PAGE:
Here is an interesting website for Stray Marriages:

http://www.anglo-scots.mlfhs.org.uk

Scroll down. The stray marriages are about half way down on the page. The records are in PDF format, showing surname, first name, birth date, birth place, parents, spouse, marriage place/county, marriage date and source number. Wonderful information! 

You will also find that a lot of marriages took place on December 31 or January 1. This was not for tax-break purposes, but rather because for 400 years, the Church of Scotland forbid the celebration of Christmas. Instead, “Hogmanay” or New Year’s Eve was the holiday to be celebrated and New Year’s Day was a holiday from work. Knowing this, couples often planned their weddings accordingly so that family could attend without worry of having to work. 

 

 

 

Illegitimate Births

In Scottish Law, it was the mother's responsibility to declare the child illegitimate. She could not name the father of the baby unless he accompanied her to the Registrar in person and stated that the child was his. If he was not present and no father was listed, the birth record will clearly state "Illegitimate"  

Under Scottish Law, unlike English Law, a birth became legitimate if the parents subsequently married one another. In this instance, you should find a Record of Corrected Entry (RCE) or a re-registration for the birth. The exception here is if the baby was born as a result of an adulterous relationship. The birth would not then be legitimized even if the parents subsequently married.  

Up until the late 1800s illegitimacy was often a matter of course. It was not until the late 1800s, early 1900s that illegitimacy was seen as a social stigma.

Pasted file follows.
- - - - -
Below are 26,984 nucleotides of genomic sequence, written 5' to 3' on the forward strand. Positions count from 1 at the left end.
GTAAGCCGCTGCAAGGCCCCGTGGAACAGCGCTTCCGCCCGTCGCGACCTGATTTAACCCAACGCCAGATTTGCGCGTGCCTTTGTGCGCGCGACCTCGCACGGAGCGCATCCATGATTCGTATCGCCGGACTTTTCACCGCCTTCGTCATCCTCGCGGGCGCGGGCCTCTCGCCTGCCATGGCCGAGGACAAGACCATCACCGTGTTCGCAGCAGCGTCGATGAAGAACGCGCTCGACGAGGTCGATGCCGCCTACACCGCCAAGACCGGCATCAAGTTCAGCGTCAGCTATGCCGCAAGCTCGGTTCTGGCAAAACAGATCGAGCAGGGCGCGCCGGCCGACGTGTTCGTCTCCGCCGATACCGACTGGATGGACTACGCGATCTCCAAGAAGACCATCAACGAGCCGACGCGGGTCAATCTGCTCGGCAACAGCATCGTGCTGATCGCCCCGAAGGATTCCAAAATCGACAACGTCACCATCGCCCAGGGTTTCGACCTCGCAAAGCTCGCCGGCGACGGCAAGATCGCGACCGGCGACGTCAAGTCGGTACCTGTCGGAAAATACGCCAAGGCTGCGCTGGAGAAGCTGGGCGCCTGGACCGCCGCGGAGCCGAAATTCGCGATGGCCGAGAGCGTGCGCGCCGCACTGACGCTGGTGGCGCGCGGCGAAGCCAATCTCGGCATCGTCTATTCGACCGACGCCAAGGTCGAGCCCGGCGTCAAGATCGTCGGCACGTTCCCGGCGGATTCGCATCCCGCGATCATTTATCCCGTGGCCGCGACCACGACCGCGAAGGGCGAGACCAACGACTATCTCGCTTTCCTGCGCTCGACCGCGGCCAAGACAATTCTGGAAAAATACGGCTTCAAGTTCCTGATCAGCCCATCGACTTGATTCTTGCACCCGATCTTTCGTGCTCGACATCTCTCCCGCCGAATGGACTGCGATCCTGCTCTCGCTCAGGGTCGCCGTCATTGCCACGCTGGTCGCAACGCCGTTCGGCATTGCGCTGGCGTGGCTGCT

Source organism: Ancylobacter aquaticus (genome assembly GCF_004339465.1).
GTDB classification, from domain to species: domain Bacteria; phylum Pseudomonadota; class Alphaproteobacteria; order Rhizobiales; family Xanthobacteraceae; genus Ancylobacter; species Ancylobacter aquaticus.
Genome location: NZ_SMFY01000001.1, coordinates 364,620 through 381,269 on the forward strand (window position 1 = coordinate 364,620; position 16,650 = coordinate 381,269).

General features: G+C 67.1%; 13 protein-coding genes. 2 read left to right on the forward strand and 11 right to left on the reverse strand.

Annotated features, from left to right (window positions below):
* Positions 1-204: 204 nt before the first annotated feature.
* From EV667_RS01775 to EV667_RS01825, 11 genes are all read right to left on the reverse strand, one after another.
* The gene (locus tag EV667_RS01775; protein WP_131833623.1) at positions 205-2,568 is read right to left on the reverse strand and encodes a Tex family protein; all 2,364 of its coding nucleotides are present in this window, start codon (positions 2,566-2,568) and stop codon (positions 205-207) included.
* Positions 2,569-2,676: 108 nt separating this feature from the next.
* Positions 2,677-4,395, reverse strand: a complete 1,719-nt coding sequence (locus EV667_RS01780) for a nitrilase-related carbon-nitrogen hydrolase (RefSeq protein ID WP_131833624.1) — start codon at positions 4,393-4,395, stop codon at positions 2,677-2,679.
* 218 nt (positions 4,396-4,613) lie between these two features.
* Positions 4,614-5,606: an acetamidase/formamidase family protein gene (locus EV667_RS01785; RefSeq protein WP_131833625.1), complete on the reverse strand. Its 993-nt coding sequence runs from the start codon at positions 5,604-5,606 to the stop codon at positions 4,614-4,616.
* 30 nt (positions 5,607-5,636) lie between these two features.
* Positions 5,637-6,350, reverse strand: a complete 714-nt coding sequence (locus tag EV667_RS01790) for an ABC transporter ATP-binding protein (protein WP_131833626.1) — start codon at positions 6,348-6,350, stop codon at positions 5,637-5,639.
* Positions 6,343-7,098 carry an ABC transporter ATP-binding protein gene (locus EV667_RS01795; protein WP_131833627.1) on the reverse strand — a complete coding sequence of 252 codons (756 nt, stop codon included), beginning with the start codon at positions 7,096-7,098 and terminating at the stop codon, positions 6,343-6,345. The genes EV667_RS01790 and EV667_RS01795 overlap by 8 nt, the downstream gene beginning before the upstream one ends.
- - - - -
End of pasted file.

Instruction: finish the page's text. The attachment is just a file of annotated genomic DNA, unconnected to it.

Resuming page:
Wednesday, 10 July 2013

Moidart Ancestry?

If your ancestors hail from Moidart, the website of the Moidart Local History Group may be of interest to you. It is packed full of tidbits of information, including newspaper articles.

http://www.moidart.org.uk/index.htm

Monday, 8 July 2013

yDNA Results Are In

The yDNA results for my maternal line are in. I had never really been all that interested given I know I am Scottish. And, truthfully, I was always a wee bit fearful that our DNA would come back as being the recipe for single malt scotch! However, after learning a bit more about genetic DNA, I decided maybe it was worth looking into. I started with the male yDNA tests. This follows the male DNA back through men of the same surname. So, Harry’s sons will share some of Harry’s DNA. Harry will have shared some of Hugh’s DNA. Hugh would have shared some of Thomas’ DNA etc. back as far as likely Adam and Eve if we had Adam’s DNA. This doesn’t work for Harry’s daughters who have sons as they will trace their father’s side of the yDNA patterns.

Part of my interest is in migration patterns. Where did we come from to arrive in Scotland? Given Scotland’s history, one would expect, perhaps, to see Roman, Norse or even French origins. But in our case, that isn’t so. Our ancestral origins can be traced, through DNA, to the Baltics. And in particular to Kosovo. It is quite likely, however, that the early Crawfords (who obviously weren’t known as Crawford) migrated through Italy and that we would be part of the Roman heritage of Scotland. More research to be done to gain a fuller understanding, but certainly the ancestral geography wasn’t what I had anticipated!